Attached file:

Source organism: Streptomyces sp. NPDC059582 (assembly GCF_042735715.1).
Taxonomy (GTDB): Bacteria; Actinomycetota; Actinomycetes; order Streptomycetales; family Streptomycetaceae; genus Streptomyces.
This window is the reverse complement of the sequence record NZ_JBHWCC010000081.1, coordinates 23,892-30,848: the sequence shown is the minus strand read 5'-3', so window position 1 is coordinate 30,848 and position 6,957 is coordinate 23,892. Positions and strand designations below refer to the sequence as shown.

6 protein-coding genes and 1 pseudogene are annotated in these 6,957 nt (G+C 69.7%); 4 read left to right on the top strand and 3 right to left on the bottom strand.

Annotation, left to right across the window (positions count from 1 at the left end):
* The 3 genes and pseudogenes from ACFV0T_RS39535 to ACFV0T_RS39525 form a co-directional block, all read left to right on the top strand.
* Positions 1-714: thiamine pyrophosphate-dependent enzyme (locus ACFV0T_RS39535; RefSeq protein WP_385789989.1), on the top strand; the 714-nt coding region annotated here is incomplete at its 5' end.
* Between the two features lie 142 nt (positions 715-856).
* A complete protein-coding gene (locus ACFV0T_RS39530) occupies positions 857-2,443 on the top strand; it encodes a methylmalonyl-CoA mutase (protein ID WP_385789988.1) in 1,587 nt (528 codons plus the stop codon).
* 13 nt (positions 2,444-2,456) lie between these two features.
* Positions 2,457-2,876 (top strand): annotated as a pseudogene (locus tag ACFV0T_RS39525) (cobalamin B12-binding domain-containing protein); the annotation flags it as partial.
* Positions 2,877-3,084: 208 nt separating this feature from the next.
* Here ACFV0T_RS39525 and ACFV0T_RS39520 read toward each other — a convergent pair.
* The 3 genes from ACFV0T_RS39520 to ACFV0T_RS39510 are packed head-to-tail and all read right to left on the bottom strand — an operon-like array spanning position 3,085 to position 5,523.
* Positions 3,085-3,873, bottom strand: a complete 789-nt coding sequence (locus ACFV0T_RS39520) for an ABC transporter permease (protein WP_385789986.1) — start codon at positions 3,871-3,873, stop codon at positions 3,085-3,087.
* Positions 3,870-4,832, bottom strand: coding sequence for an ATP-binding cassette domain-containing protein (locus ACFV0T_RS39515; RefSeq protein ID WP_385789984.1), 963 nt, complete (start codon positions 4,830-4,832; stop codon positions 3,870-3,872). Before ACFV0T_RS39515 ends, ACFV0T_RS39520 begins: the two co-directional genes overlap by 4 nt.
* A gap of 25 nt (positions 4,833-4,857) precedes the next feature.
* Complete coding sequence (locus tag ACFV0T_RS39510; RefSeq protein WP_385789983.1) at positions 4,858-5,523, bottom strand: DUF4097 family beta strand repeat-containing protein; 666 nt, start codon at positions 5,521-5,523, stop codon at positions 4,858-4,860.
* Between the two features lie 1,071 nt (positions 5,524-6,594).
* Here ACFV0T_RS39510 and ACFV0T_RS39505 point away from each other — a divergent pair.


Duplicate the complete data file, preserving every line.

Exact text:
Source organism: Streptomyces sp. NPDC059582 (assembly GCF_042735715.1).
Taxonomy (GTDB): Bacteria; Actinomycetota; Actinomycetes; order Streptomycetales; family Streptomycetaceae; genus Streptomyces.
This window is the reverse complement of the sequence record NZ_JBHWCC010000081.1, coordinates 23,892-30,848: the sequence shown is the minus strand read 5'-3', so window position 1 is coordinate 30,848 and position 6,957 is coordinate 23,892. Positions and strand designations below refer to the sequence as shown.

6 protein-coding genes and 1 pseudogene are annotated in these 6,957 nt (G+C 69.7%); 4 read left to right on the top strand and 3 right to left on the bottom strand.

Annotation, left to right across the window (positions count from 1 at the left end):
* The 3 genes and pseudogenes from ACFV0T_RS39535 to ACFV0T_RS39525 form a co-directional block, all read left to right on the top strand.
* Positions 1-714: thiamine pyrophosphate-dependent enzyme (locus ACFV0T_RS39535; RefSeq protein WP_385789989.1), on the top strand; the 714-nt coding region annotated here is incomplete at its 5' end.
* Between the two features lie 142 nt (positions 715-856).
* A complete protein-coding gene (locus ACFV0T_RS39530) occupies positions 857-2,443 on the top strand; it encodes a methylmalonyl-CoA mutase (protein ID WP_385789988.1) in 1,587 nt (528 codons plus the stop codon).
* 13 nt (positions 2,444-2,456) lie between these two features.
* Positions 2,457-2,876 (top strand): annotated as a pseudogene (locus tag ACFV0T_RS39525) (cobalamin B12-binding domain-containing protein); the annotation flags it as partial.
* Positions 2,877-3,084: 208 nt separating this feature from the next.
* Here ACFV0T_RS39525 and ACFV0T_RS39520 read toward each other — a convergent pair.
* The 3 genes from ACFV0T_RS39520 to ACFV0T_RS39510 are packed head-to-tail and all read right to left on the bottom strand — an operon-like array spanning position 3,085 to position 5,523.
* Positions 3,085-3,873, bottom strand: a complete 789-nt coding sequence (locus ACFV0T_RS39520) for an ABC transporter permease (protein WP_385789986.1) — start codon at positions 3,871-3,873, stop codon at positions 3,085-3,087.
* Positions 3,870-4,832, bottom strand: coding sequence for an ATP-binding cassette domain-containing protein (locus ACFV0T_RS39515; RefSeq protein ID WP_385789984.1), 963 nt, complete (start codon positions 4,830-4,832; stop codon positions 3,870-3,872). Before ACFV0T_RS39515 ends, ACFV0T_RS39520 begins: the two co-directional genes overlap by 4 nt.
* A gap of 25 nt (positions 4,833-4,857) precedes the next feature.
* Complete coding sequence (locus tag ACFV0T_RS39510; RefSeq protein WP_385789983.1) at positions 4,858-5,523, bottom strand: DUF4097 family beta strand repeat-containing protein; 666 nt, start codon at positions 5,521-5,523, stop codon at positions 4,858-4,860.
* Between the two features lie 1,071 nt (positions 5,524-6,594).
* Here ACFV0T_RS39510 and ACFV0T_RS39505 point away from each other — a divergent pair.